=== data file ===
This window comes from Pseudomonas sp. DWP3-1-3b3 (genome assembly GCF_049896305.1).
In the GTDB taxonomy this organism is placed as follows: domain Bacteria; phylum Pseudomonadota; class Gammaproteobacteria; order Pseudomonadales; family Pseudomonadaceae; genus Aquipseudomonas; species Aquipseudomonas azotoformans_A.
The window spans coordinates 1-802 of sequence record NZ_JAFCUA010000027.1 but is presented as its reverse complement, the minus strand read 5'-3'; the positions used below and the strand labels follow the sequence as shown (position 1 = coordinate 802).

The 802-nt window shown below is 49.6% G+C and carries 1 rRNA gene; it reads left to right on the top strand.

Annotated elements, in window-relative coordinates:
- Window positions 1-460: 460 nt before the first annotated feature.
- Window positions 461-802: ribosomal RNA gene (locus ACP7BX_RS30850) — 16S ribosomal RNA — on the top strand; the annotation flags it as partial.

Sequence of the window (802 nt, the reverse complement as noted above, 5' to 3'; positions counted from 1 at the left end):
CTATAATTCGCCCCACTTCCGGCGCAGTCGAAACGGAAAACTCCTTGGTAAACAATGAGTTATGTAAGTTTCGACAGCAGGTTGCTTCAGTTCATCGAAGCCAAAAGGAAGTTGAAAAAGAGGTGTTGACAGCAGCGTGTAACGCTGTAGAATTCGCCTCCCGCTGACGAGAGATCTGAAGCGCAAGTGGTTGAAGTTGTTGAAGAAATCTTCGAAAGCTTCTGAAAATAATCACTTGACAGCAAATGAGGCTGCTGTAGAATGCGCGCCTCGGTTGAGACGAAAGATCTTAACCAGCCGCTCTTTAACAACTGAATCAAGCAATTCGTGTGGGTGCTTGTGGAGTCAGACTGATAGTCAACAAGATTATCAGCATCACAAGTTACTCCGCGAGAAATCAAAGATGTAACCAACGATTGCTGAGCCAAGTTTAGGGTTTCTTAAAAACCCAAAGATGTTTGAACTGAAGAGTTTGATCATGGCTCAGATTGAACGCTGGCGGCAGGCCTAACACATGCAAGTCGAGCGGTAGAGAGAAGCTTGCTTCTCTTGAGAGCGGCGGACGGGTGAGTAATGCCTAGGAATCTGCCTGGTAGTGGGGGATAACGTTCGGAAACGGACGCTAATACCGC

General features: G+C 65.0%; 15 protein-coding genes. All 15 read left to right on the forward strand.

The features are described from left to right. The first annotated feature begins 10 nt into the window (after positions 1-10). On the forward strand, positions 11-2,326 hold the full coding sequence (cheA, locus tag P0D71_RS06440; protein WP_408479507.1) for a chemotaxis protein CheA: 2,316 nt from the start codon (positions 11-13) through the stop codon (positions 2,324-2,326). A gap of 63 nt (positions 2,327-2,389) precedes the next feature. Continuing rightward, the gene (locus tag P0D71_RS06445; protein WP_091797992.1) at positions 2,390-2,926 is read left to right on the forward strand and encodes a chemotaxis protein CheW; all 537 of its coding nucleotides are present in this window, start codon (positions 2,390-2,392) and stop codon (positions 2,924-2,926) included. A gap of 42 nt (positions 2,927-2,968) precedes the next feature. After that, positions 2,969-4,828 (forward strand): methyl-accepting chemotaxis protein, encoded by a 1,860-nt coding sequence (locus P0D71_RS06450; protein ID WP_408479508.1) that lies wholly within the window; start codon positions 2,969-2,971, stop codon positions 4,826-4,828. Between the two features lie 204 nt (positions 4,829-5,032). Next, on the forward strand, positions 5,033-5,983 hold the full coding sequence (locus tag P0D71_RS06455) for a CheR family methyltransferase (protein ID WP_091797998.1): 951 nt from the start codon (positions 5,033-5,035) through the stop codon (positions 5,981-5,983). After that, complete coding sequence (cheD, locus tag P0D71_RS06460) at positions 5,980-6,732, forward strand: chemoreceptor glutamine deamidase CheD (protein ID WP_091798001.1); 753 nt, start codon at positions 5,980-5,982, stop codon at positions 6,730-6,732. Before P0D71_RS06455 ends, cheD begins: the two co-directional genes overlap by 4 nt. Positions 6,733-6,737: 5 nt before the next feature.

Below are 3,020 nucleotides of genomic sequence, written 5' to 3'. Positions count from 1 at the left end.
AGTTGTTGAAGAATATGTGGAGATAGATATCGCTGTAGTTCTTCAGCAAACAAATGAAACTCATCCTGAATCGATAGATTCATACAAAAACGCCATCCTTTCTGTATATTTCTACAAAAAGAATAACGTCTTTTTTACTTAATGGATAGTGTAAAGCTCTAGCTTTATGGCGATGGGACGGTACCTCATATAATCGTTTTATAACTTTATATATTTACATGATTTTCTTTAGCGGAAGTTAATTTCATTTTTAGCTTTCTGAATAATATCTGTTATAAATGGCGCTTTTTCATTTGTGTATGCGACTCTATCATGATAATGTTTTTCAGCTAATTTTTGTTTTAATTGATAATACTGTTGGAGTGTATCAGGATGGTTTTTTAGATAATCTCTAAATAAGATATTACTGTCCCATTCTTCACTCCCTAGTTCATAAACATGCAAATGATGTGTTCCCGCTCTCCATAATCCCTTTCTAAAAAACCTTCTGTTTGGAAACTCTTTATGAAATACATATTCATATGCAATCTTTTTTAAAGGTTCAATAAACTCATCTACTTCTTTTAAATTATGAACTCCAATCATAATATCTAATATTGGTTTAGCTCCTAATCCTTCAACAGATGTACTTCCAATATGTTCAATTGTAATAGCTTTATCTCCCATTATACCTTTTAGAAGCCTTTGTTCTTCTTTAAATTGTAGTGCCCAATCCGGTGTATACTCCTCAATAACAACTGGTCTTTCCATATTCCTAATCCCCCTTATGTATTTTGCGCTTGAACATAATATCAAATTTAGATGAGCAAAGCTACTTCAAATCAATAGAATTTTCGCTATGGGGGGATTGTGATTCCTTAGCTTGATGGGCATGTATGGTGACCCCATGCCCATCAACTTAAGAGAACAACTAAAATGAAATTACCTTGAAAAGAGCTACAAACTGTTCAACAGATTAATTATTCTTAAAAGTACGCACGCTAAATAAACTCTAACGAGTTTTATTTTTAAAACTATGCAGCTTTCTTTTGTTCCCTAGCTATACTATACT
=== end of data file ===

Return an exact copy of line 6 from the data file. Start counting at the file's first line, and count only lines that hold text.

- Window positions 1-460: 460 nt before the first annotated feature.